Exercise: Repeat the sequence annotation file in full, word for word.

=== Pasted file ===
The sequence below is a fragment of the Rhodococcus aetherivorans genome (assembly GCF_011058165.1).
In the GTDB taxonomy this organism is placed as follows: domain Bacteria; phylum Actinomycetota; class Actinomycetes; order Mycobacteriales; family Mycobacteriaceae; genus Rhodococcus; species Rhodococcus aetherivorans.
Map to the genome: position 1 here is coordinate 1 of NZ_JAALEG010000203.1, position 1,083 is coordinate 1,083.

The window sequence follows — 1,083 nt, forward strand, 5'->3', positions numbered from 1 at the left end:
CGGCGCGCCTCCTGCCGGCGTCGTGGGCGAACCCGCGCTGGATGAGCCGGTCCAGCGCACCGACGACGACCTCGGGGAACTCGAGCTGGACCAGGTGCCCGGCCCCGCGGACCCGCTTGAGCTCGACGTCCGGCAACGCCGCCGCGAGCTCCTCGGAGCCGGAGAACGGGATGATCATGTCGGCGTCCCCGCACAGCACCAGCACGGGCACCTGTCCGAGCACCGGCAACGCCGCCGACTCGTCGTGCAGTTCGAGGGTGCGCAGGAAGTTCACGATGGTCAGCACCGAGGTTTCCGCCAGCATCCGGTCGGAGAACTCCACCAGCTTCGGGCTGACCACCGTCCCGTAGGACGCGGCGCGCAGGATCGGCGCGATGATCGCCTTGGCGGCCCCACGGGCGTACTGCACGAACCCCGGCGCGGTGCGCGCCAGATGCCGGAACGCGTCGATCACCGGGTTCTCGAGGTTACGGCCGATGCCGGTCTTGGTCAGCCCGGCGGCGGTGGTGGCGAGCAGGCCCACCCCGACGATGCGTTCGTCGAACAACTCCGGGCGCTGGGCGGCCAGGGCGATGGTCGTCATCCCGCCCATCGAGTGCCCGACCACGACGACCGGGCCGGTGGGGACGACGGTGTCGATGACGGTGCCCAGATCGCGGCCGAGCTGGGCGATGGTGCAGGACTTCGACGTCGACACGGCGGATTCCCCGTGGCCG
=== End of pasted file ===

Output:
The sequence below is a fragment of the Rhodococcus aetherivorans genome (assembly GCF_011058165.1).
In the GTDB taxonomy this organism is placed as follows: domain Bacteria; phylum Actinomycetota; class Actinomycetes; order Mycobacteriales; family Mycobacteriaceae; genus Rhodococcus; species Rhodococcus aetherivorans.
Map to the genome: position 1 here is coordinate 1 of NZ_JAALEG010000203.1, position 1,083 is coordinate 1,083.

The window sequence follows — 1,083 nt, forward strand, 5'->3', positions numbered from 1 at the left end:
CGGCGCGCCTCCTGCCGGCGTCGTGGGCGAACCCGCGCTGGATGAGCCGGTCCAGCGCACCGACGACGACCTCGGGGAACTCGAGCTGGACCAGGTGCCCGGCCCCGCGGACCCGCTTGAGCTCGACGTCCGGCAACGCCGCCGCGAGCTCCTCGGAGCCGGAGAACGGGATGATCATGTCGGCGTCCCCGCACAGCACCAGCACGGGCACCTGTCCGAGCACCGGCAACGCCGCCGACTCGTCGTGCAGTTCGAGGGTGCGCAGGAAGTTCACGATGGTCAGCACCGAGGTTTCCGCCAGCATCCGGTCGGAGAACTCCACCAGCTTCGGGCTGACCACCGTCCCGTAGGACGCGGCGCGCAGGATCGGCGCGATGATCGCCTTGGCGGCCCCACGGGCGTACTGCACGAACCCCGGCGCGGTGCGCGCCAGATGCCGGAACGCGTCGATCACCGGGTTCTCGAGGTTACGGCCGATGCCGGTCTTGGTCAGCCCGGCGGCGGTGGTGGCGAGCAGGCCCACCCCGACGATGCGTTCGTCGAACAACTCCGGGCGCTGGGCGGCCAGGGCGATGGTCGTCATCCCGCCCATCGAGTGCCCGACCACGACGACCGGGCCGGTGGGGACGACGGTGTCGATGACGGTGCCCAGATCGCGGCCGAGCTGGGCGATGGTGCAGGACTTCGACGTCGACACGGCGGATTCCCCGTGGCCG